The reasons why men buy Sinthetics dolls, Krivicke says, are “incredibly complex and multi-faceted”: Some might use them purely as a status symbol, while others strictly for utility. Yet although the vast majority of Sinthetics’ market is single men, as you might expect—Keller surmises that the “size and weight” of the dolls prevent single women from purchasing them, rather than a lack of actual interest—they estimate that about 50 percent of their market is couples “who might want the fantasy of group play” but are averse to the notion of inviting another partner into bed. (In such cases, the doll will often be a transgender female doll with a removable penis, “so both partners can play” with it.)

Sinthetics’ dolls are also popular among recent widowers, many of whom don’t quite feel comfortable transitioning into dating. “They want someone to watch TV with when they’re home alone. So they buy the doll and it lives on the couch and it lies on their laps when they watch TV,” Keller says. In those cases, “in six months to a year you’ll see the doll up for resale because their owners feel relaxed, they’re ready to date again.”

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Ultimately, Keller and Krivicke say the most surprising thing about the tight-knit doll community is how little they’re interested in using the dolls purely for one-on-one sexual purposes. In fact, they’re extremely open about their relationships with the dolls, regularly posting lengthy narratives and photosets with them on Sinthetics’ website, featuring elaborate backstories and personalities for each one.

“Clients come to me with requests like, ‘She’s a vet, and she likes to do art on the weekends, and she’s an outdoorsy girl, and she’s sort of urban but she likes to wear bright colors,’” Keller says. “They’re doing basically what every child does with a G.I. Joe or Barbie doll.”

When it comes to their clients’ custom requests, only exact celebrity replicas and child-sized models are off limits, and the latter gets reported to the FBI. Sinthetics will pretty much make any man or woman your heart desires, from the protrusion of her front teeth to the length of her labia. Keller and Krivicke have offered a head with elfin ears to satisfy fantasy requests and recently made an ankle for a footh fetishist with a built-in vagina on the top, which they’ve coined a “vajankle.” (“His explanation was that he wants to be able to look at and caress the sole of the foot while he’s having sex with the vagina,” Keller says.)

Of course, it’s precisely this fantasy element that makes many so uncomfortable about the dolls. Unlike real men or women, a Sinthetics doll can’t revoke consent or express anger or say no to their partners’ requests, meaning they make an ideal partner for someone unwilling or unable to treat others as a sexual equal. The fact that most of Sinthetics’ dolls are WASP-waisted, large-breasted, and tiny-featured does little to detract from the impression that their clients probably have some pretty narrow conceptions of female beauty.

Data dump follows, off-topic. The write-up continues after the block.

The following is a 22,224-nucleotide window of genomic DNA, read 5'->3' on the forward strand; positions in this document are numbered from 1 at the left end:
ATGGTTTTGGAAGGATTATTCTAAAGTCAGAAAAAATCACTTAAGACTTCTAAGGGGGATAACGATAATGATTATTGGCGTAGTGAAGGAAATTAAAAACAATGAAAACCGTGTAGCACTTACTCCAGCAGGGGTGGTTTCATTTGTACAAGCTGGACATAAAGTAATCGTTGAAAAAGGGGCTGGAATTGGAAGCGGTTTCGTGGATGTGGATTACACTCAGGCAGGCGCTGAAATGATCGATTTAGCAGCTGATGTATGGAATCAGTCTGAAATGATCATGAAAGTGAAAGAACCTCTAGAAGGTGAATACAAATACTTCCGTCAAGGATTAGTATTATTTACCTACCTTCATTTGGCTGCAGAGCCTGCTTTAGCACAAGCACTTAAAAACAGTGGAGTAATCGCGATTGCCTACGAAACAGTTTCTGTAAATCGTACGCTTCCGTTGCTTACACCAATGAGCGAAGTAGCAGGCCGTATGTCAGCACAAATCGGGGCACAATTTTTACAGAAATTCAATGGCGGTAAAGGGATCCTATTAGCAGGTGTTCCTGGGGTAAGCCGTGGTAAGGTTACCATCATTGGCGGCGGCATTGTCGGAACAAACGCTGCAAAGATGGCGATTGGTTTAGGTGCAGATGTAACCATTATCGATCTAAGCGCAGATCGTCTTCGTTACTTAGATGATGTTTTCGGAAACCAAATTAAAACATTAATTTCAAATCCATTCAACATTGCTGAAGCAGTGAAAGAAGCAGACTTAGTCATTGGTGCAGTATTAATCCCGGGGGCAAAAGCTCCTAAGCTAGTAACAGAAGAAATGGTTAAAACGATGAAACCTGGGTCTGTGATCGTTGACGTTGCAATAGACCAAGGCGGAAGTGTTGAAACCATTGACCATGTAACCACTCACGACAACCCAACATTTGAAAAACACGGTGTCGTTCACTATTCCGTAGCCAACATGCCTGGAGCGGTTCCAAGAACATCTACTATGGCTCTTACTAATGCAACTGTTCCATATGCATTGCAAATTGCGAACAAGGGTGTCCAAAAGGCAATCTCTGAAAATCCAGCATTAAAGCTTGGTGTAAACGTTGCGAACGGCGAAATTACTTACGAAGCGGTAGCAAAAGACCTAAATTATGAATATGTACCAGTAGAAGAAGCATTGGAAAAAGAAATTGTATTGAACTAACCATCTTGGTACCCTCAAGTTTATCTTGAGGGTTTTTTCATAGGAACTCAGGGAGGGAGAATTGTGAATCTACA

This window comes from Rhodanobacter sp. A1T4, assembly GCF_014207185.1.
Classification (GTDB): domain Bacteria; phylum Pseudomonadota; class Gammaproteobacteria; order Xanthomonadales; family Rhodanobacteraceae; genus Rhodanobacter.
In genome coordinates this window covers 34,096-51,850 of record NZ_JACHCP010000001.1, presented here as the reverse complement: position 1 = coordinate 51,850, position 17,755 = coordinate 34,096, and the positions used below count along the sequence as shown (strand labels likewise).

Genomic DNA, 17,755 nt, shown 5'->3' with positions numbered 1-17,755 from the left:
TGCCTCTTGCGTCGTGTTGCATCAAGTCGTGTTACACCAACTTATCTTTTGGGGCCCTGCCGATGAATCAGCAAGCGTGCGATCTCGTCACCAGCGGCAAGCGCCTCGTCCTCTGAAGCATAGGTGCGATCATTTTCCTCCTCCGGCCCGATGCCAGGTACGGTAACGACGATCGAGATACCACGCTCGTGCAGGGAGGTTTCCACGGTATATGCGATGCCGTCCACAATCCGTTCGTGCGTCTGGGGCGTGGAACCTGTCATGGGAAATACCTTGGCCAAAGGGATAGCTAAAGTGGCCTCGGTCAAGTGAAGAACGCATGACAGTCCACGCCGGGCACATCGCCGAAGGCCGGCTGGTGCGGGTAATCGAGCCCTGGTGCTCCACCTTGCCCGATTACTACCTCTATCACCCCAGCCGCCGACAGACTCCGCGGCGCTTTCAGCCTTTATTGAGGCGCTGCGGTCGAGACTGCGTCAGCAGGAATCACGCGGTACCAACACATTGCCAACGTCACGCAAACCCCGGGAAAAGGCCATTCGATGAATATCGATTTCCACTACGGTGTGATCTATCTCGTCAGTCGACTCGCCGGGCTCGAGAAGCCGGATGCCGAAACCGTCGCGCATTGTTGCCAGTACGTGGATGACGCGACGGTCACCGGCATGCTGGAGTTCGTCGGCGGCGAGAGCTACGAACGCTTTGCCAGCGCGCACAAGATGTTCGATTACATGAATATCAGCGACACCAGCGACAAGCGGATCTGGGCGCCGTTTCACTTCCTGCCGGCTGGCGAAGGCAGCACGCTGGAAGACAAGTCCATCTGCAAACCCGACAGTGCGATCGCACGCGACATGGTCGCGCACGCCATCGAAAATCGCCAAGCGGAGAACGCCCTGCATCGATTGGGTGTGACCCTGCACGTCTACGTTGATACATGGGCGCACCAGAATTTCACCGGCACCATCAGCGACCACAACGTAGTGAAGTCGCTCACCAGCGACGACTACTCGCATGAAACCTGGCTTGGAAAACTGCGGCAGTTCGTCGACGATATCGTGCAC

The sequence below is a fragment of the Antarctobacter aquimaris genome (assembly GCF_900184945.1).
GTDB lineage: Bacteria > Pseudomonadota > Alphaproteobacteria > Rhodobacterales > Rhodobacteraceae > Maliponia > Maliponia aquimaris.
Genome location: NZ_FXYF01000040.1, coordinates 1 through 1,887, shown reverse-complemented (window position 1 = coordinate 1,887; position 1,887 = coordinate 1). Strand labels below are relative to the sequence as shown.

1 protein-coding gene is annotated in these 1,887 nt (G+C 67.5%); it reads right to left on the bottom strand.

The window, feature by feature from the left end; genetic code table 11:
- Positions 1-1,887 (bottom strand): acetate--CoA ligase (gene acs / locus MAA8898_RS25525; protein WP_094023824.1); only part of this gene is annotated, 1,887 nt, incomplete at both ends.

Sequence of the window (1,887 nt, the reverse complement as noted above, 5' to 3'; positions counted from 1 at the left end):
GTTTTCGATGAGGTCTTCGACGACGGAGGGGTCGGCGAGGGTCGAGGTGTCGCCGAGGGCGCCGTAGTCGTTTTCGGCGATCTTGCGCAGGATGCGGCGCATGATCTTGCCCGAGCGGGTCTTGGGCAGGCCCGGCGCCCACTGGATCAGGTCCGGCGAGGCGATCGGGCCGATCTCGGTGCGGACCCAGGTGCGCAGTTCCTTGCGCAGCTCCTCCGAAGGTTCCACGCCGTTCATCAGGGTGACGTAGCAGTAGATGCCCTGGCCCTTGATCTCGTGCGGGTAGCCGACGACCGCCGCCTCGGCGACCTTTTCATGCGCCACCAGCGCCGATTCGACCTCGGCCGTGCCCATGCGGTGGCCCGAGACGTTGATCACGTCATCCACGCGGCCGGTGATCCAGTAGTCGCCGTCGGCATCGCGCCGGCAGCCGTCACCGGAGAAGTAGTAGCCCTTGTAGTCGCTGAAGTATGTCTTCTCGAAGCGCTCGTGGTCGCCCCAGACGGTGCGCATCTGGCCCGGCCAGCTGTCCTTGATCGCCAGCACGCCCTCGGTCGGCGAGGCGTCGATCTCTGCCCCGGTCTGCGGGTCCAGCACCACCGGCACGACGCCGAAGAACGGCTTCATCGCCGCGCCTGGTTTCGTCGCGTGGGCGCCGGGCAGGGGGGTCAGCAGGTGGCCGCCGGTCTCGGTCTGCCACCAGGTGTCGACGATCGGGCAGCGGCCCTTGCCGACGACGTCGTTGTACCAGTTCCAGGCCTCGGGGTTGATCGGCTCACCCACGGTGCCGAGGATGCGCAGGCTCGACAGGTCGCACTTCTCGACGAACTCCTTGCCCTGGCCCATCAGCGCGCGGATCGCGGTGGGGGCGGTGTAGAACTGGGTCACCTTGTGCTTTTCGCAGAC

When I raise this question to the pair, they’re clearly more than a little bit irked by the assumption that Sinthetics dolls reinforce a one-sided, male-centric view of female sexuality.

“The biggest critique that we get is that we’re creating an image that is unrealistic and disrespectful to women,” Krivicke says. “To which I’d respond, how many dildos do you have in your drawer? What’s a dildo, other than the ultimate objectification of a man? To me, it’s an extremely narrow-minded view.”

While a $25 plastic dildo is certainly a horse of another color compared to a $7500 high-grade silicon sex doll, it is true that an owner objectifying or disrespecting his doll is treated as the ultimate transgression in the doll community, not to mention by Sinthetics itself.

“They’re the Ferrari of dolls and should be treated as such,” Krivicke says. “You’d never take a Ferrari off the road and drive it across the sand dunes.”

With good care, the pair say their dolls can last anywhere between 10 and 20 years—longer than the duration of most human relationships. In the case of one of Keller and Krivicke’s clients, who’s been diagnosed with terminal brain cancer, the doll will likely outlive its owner, and he’s been searching for a buyer to “rehome” the doll, as one would a pet. After reaching out to another collector who said he could make room for the doll, the man refused. “He said, ‘No, no one just makes room for this doll.’ He wants to make sure she goes somewhere where someone can appreciate her,” Krivicke says. “It’s heartbreaking and touching at the same time.”

But for all the talk of dolls being considered members of equal standing in their owner’s family, the fact is that they are, at the end of the day, just dolls.

Seeing Celeste and Alicia and Gabriel piece by piece in the studio, all disembodied heads and feet and torsos, it’s hard to think of them the way doll-owners see them, as individuals with fully formed personalities. But harder to see them the way many redditors or feminists see them, as creepy or weird or objectifying. They’re simply luxury car parts, waiting to be assembled into a sex version of a Ferrari, a beautiful work of art lying in wait for an owner to come along and give it life and purpose—or maybe even the other way around.

“What people don’t understand is, it’s not just about a man with a doll,” Krivicke says. “It’s about a man with a doll in a community with a lot of other guys and girls with dolls. If you’re a random guy who has a hard time making connections with people, you buy a doll and not only do you have a companion in her, but in the other people like you in the doll forums. What happens is a man goes looking for a doll and in this community he ends up finding himself.”